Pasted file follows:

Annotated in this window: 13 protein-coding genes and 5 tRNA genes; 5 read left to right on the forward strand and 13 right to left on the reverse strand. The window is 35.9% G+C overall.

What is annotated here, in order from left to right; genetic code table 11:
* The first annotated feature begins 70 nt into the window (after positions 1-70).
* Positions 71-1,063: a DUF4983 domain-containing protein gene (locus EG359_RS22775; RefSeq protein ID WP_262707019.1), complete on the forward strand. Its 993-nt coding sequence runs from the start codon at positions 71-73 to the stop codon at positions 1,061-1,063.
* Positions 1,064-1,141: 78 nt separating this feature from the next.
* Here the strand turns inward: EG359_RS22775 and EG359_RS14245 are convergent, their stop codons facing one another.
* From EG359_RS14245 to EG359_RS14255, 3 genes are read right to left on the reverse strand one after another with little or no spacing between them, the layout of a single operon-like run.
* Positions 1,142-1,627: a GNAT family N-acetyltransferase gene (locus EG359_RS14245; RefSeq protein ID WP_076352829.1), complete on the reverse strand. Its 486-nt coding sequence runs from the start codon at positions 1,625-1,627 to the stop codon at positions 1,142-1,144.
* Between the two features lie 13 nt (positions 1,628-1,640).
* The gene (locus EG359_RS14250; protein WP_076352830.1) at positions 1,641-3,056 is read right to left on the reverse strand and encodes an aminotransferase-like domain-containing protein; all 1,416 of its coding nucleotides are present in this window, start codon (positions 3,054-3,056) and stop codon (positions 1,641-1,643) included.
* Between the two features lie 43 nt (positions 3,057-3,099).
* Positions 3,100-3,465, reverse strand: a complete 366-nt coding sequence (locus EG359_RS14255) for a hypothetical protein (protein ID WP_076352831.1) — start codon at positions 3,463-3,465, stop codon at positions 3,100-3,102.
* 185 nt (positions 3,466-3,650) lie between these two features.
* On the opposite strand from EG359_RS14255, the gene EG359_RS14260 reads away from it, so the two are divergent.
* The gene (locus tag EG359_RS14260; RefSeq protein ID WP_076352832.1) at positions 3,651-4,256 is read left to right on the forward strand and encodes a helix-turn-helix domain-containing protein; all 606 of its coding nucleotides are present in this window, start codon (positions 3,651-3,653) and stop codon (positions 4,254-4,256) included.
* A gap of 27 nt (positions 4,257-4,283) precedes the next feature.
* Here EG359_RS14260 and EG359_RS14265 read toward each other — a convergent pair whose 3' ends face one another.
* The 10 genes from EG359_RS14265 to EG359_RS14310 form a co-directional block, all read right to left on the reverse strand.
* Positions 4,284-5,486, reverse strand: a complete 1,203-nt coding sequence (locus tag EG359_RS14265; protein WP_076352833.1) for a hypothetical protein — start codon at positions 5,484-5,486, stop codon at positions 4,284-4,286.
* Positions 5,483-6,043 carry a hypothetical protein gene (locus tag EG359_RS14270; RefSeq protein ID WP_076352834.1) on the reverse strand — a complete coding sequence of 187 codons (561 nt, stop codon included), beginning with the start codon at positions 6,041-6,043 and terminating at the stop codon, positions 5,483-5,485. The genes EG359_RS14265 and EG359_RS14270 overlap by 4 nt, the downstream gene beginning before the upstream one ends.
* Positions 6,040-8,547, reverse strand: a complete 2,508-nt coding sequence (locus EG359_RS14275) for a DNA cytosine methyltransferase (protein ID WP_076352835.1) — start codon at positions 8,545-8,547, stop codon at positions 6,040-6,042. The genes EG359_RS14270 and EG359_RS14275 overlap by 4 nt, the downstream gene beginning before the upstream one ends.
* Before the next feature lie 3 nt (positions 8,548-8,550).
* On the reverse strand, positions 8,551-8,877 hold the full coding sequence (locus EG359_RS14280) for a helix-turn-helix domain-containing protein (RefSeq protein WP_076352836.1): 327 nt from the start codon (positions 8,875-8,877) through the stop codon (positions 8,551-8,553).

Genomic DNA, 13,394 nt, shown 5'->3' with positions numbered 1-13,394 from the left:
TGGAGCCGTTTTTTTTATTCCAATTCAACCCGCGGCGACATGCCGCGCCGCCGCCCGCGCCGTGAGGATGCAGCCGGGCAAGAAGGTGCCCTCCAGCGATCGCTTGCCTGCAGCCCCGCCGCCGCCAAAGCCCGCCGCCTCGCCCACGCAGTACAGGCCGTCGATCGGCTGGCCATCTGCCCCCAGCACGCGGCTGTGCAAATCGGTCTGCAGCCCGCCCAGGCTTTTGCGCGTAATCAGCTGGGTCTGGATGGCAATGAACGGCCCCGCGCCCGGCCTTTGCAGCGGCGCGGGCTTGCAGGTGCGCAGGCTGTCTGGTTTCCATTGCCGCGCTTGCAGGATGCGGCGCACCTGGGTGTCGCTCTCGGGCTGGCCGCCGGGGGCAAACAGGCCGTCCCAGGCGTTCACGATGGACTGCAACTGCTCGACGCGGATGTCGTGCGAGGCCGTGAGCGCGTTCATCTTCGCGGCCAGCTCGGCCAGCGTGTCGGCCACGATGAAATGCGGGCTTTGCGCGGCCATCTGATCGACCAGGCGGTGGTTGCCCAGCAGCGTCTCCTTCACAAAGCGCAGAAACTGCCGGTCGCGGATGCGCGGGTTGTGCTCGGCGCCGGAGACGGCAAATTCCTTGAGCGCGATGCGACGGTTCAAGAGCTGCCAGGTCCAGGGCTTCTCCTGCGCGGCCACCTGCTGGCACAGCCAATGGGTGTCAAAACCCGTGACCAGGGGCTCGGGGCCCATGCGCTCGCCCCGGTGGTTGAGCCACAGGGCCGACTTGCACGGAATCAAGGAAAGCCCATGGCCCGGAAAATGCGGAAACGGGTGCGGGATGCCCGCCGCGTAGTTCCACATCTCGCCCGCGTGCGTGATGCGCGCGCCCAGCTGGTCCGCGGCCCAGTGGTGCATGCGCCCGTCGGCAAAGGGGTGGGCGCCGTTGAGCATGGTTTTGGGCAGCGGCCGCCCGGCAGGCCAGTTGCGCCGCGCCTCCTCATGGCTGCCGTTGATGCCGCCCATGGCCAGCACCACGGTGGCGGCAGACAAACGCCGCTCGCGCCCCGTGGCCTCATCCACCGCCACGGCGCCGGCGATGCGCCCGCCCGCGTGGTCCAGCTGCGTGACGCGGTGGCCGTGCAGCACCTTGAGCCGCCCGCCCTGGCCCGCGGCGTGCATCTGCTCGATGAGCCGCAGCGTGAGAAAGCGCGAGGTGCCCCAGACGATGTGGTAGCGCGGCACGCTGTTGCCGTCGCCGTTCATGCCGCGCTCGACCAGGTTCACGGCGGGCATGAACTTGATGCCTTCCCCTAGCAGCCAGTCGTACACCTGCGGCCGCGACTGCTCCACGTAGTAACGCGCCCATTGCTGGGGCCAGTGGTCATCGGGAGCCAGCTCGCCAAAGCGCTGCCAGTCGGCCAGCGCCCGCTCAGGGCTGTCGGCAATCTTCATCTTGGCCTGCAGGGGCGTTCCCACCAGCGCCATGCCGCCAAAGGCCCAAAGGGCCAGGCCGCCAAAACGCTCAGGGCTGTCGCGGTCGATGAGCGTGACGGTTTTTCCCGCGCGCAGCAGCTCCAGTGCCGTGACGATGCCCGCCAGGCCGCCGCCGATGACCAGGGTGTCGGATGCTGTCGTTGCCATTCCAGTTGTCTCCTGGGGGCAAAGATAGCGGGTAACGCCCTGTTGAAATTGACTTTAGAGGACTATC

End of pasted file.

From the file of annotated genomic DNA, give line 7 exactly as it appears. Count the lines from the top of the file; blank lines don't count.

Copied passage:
* From EG359_RS14245 to EG359_RS14255, 3 genes are read right to left on the reverse strand one after another with little or no spacing between them, the layout of a single operon-like run.